Like the sprawling suburbs that surround their hometown, BELMONT’s music is expansive – at times bordering on limitless. The Chicago trio are boxed in only by their own ambition, gleefully melding pop-punk, metal, jazz fusion, hip-hop, math rock and more into a deliriously complex, but delightfully engaging, swirl of underground adrenaline.
The group – Taz Johnson (vocals), Brian Lada (drums, guitar, programming) and Jason Inguagiato (guitar) – grew from high school friends to become what Rock Sound hailed as “quite possibly the next great pop-punk band” with a razor-sharp sound capable of stacking up alongside the heavy hitters of the genre’s new decade. Their 2016 EP Between You & Me and 2018 self-titled full-length (the latter hitting No. 2 on the Billboard Heatseekers and Alternative New Artist Albums charts) quickly introduced the Windy City’s newest up-and-comers to the scene at large, all while hinting at more expansive influences that lay below the surface of their prog-punk sound.
Those new sounds are fully unleashed on AFTERMATH, the band’s Pure Noise Records debut, driving a chasm between Belmont and their peers with a stunning – but maybe not surprising – evolution. Led by the classical training of Inguagiato and Lada, both of whom studied at Berklee College of Music, as well as the pure instinctual prowess of the collective, AFTERMATH brings never-before-heard influences to the forefront in a brand-new way.
Alongside billion-streamed producer Andrew Wade (A Day To Remember, Neck Deep, Real Friends), Belmont hit the studio in summer 2021, binging records from rising hip-hop artists like Pouya and Terror Reid while kitchen-sinking their own songs, stacking their musical Jenga tower as high as humanly possible.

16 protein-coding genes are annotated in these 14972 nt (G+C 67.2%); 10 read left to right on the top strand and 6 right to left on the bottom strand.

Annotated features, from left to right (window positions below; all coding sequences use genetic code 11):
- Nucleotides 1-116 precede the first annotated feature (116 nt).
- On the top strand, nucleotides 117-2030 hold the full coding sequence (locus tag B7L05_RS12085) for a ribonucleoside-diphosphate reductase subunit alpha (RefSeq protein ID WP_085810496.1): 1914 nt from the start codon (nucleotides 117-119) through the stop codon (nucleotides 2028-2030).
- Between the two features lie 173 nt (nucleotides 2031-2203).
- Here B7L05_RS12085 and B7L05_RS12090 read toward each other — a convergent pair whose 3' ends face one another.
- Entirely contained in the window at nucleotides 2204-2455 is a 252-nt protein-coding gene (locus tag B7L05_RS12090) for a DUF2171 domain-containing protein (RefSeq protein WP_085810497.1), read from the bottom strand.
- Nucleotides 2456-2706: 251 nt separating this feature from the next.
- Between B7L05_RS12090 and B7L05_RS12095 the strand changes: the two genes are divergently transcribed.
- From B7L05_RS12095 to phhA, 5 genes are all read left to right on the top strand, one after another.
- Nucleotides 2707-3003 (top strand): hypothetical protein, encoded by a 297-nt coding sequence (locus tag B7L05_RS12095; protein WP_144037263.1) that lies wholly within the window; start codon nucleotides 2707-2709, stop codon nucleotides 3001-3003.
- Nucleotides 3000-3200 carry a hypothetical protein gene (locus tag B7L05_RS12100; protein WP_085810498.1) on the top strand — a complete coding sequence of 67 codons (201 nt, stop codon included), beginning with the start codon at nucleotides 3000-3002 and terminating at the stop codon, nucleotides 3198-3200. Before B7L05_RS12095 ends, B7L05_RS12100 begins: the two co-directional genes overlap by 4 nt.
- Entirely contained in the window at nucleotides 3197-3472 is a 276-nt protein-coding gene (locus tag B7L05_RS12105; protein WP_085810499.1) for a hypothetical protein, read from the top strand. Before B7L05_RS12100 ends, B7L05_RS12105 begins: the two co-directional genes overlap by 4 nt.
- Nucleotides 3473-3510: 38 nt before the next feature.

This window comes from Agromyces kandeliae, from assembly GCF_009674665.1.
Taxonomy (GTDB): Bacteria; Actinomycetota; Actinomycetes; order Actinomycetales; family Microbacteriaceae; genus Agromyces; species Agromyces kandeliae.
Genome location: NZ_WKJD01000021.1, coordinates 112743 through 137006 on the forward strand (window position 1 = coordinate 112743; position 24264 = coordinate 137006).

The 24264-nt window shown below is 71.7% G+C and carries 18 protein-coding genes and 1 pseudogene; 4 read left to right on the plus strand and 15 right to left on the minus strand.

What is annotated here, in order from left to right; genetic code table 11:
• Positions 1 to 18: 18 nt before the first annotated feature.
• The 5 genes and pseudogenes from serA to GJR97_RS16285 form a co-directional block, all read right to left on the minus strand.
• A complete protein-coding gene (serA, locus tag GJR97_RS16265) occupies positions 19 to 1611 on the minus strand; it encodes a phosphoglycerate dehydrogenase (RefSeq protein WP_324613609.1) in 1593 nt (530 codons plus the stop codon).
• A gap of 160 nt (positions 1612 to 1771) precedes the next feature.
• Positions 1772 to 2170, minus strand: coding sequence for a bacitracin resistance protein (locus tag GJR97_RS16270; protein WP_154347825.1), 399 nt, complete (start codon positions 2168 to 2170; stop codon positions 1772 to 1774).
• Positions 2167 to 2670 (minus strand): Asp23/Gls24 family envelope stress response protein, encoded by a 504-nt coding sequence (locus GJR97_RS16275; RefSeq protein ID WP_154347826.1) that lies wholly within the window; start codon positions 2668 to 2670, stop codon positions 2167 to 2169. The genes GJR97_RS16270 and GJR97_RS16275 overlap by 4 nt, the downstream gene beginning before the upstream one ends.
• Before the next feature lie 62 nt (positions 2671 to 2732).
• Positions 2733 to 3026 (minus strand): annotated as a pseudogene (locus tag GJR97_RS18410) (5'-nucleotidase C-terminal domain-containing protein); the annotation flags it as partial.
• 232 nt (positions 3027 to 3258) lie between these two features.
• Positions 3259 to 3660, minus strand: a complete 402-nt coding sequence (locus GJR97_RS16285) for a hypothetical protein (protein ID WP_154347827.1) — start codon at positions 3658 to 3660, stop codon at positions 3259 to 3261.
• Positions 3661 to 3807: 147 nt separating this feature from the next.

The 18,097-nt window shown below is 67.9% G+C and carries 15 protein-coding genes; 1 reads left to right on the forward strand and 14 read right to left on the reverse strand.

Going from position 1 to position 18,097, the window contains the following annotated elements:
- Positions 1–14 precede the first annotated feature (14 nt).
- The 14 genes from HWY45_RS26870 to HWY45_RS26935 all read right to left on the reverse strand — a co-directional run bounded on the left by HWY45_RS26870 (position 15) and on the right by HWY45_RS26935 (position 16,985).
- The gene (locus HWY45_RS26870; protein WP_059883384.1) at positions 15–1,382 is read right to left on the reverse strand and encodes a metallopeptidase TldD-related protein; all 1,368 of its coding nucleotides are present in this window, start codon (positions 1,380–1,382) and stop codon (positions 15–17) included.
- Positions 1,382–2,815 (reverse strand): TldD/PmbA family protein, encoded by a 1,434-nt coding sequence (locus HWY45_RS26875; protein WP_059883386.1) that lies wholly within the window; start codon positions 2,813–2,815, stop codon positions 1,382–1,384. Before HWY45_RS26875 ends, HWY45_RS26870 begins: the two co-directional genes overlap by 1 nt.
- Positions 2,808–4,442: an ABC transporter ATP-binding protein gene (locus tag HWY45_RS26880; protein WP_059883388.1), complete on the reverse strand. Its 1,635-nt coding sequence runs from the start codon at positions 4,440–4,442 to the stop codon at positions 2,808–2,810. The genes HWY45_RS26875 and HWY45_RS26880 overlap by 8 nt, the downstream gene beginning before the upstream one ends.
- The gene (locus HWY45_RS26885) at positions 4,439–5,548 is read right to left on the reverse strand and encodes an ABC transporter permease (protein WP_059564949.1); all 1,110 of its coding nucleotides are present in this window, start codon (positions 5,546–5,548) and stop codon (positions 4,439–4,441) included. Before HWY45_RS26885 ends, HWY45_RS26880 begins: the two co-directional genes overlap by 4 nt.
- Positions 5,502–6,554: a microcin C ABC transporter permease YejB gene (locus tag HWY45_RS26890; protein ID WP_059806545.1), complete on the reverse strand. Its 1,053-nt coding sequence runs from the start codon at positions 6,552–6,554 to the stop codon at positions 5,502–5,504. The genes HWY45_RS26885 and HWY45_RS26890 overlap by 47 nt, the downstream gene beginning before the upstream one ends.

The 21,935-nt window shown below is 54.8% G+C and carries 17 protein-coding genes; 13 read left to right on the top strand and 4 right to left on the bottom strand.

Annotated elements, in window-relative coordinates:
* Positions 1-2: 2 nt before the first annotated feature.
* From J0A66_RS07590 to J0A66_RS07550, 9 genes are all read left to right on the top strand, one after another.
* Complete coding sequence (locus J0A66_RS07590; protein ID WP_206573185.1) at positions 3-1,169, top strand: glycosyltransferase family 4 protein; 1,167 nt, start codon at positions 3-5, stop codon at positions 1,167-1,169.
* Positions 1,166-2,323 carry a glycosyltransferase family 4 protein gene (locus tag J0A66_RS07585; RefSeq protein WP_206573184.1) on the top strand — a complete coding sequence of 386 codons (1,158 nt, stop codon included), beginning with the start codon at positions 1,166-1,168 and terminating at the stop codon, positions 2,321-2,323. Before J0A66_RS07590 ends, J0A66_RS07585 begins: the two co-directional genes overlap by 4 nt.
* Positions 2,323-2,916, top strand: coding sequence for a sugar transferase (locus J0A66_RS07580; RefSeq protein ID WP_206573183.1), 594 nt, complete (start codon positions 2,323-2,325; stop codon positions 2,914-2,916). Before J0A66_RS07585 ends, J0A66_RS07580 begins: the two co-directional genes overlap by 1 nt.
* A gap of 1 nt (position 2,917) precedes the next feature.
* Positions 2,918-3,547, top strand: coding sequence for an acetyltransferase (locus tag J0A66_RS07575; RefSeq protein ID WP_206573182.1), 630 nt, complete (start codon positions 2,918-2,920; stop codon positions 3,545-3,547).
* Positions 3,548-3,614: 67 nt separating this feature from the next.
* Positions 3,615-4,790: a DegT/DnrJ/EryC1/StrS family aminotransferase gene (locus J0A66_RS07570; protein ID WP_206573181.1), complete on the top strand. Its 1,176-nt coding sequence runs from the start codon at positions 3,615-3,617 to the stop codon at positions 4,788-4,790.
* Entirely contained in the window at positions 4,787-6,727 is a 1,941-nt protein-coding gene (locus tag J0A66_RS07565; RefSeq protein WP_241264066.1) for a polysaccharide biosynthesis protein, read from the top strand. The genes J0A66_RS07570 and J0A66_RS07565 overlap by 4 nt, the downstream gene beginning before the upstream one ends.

“We’re a very collaborative band,” Inguagiato explains. “We did a ton of writing in the studio, where everyone was able to get their hands in and mix shit up.”
In a landscape more genre-less than ever, it’s the seamless, at-times effortless blending of disparate sounds that guides AFTERMATH on a hyper-modern tour through musical styles – steadied by the pop-punk energy that’s won Belmont legions fans on tours with the likes of Sleeping With Sirens, Grayscale and Such Gold.
The opening strains of album kick-off “Fully Sent” – trilling trap drums buoyed by a distorted vocal sample – will leave listeners wondering if they in fact chose the right record, before all doubts are calmed as the band careen into punishing breakdowns, biting vocals and intricate guitar leads.
First single “Parasitic” serves as a darker and heavier take on Belmont’s boisterous sound, while the ethereal pop-punk bounce of “What I Lack” recalls their earliest material, now updated with a sleeker sheen. These electronic-heavy moments bubbled over on the band’s 2021 Bowser’s Mixtape EP (featuring the nu-metal mosher “Pain Now” and Chicago drill-influenced “Bowser’s Castle,” both of which appear here) and are now set to serve up AFTERMATH’s 12 tracks as a blueprint for other forward-thinking acts.
And then there’s “Country Girl,” certainly the most un-Belmont song to date, sure to turn heads among new and established listeners alike with its unapologetically pop-meets-metal-meets-country identity and in-character storytelling.
“I started writing it as a meme, thinking ‘Fuck it. Who cares what other people think?’” Johnson remembers with a laugh. “I thought everyone would hate it, but Andrew Wade took a big interest in it. He’s actually big into folk and country music, so he was super stoked to finally put banjo on a song.”
In a way, it’s the joyous absurdity of a song like this that serves as the truest representation of where Belmont are as artists in 2021, completely uninterested in doing anything but what moves them. The songs on AFTERMATH aren’t jokes – at times they’re deathly serious – but they’re all underwritten with a spirit of excitement that ultimately makes the album as much of a blast to listen to as it was for the trio to create it.
“There’s a lot of serious stuff on this album … it’s personal and vulnerable and hopefully people can relate to it. But at the same time, the process of making it taught us to remember to have fun,” says Johnson.
“All our influences are here, and we put them into one big melting pot,” Lada adds. “More than anything, I just hope this album inspires people to give less of a fuck and instead do whatever they want.”